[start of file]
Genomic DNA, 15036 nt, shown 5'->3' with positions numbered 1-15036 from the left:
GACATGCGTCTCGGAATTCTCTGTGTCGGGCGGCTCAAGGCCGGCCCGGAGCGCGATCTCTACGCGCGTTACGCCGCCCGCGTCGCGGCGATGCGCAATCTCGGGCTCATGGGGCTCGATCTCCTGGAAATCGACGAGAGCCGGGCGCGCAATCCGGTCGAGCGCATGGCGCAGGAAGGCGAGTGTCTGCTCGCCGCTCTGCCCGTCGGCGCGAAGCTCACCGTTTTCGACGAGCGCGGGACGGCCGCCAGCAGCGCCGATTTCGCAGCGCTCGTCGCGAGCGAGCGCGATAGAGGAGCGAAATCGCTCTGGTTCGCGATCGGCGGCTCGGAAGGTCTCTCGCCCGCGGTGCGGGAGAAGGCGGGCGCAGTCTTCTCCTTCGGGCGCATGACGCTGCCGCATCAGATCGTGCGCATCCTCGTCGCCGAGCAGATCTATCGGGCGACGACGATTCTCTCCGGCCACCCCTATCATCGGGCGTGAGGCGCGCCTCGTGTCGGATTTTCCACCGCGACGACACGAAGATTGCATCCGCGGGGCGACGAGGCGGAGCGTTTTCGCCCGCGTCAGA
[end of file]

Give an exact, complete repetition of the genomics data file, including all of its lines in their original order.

Genomic DNA, 15036 nt, shown 5'->3' with positions numbered 1-15036 from the left:
GACATGCGTCTCGGAATTCTCTGTGTCGGGCGGCTCAAGGCCGGCCCGGAGCGCGATCTCTACGCGCGTTACGCCGCCCGCGTCGCGGCGATGCGCAATCTCGGGCTCATGGGGCTCGATCTCCTGGAAATCGACGAGAGCCGGGCGCGCAATCCGGTCGAGCGCATGGCGCAGGAAGGCGAGTGTCTGCTCGCCGCTCTGCCCGTCGGCGCGAAGCTCACCGTTTTCGACGAGCGCGGGACGGCCGCCAGCAGCGCCGATTTCGCAGCGCTCGTCGCGAGCGAGCGCGATAGAGGAGCGAAATCGCTCTGGTTCGCGATCGGCGGCTCGGAAGGTCTCTCGCCCGCGGTGCGGGAGAAGGCGGGCGCAGTCTTCTCCTTCGGGCGCATGACGCTGCCGCATCAGATCGTGCGCATCCTCGTCGCCGAGCAGATCTATCGGGCGACGACGATTCTCTCCGGCCACCCCTATCATCGGGCGTGAGGCGCGCCTCGTGTCGGATTTTCCACCGCGACGACACGAAGATTGCATCCGCGGGGCGACGAGGCGGAGCGTTTTCGCCCGCGTCAGA